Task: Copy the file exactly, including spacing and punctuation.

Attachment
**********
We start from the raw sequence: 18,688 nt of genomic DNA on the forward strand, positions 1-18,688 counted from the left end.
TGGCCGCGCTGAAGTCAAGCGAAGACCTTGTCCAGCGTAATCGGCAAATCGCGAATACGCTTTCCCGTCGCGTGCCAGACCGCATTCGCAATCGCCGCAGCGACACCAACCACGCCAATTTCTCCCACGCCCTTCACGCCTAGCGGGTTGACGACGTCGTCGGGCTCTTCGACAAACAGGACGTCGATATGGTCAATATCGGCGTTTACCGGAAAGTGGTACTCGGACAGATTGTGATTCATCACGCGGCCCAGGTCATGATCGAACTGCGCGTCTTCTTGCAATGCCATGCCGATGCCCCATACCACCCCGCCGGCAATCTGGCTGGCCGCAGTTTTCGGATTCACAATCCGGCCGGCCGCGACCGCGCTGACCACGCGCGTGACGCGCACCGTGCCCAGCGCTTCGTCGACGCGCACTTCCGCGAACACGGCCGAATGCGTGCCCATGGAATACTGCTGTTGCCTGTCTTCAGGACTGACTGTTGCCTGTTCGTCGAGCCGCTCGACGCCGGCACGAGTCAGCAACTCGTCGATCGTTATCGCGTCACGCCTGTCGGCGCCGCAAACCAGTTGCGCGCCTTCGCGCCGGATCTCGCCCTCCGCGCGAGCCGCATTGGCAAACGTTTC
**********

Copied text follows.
We start from the raw sequence: 18,688 nt of genomic DNA on the forward strand, positions 1-18,688 counted from the left end.
TGGCCGCGCTGAAGTCAAGCGAAGACCTTGTCCAGCGTAATCGGCAAATCGCGAATACGCTTTCCCGTCGCGTGCCAGACCGCATTCGCAATCGCCGCAGCGACACCAACCACGCCAATTTCTCCCACGCCCTTCACGCCTAGCGGGTTGACGACGTCGTCGGGCTCTTCGACAAACAGGACGTCGATATGGTCAATATCGGCGTTTACCGGAAAGTGGTACTCGGACAGATTGTGATTCATCACGCGGCCCAGGTCATGATCGAACTGCGCGTCTTCTTGCAATGCCATGCCGATGCCCCATACCACCCCGCCGGCAATCTGGCTGGCCGCAGTTTTCGGATTCACAATCCGGCCGGCCGCGACCGCGCTGACCACGCGCGTGACGCGCACCGTGCCCAGCGCTTCGTCGACGCGCACTTCCGCGAACACGGCCGAATGCGTGCCCATGGAATACTGCTGTTGCCTGTCTTCAGGACTGACTGTTGCCTGTTCGTCGAGCCGCTCGACGCCGGCACGAGTCAGCAACTCGTCGATCGTTATCGCGTCACGCCTGTCGGCGCCGCAAACCAGTTGCGCGCCTTCGCGCCGGATCTCGCCCTCCGCGCGAGCCGCATTGGCAAACGTTTC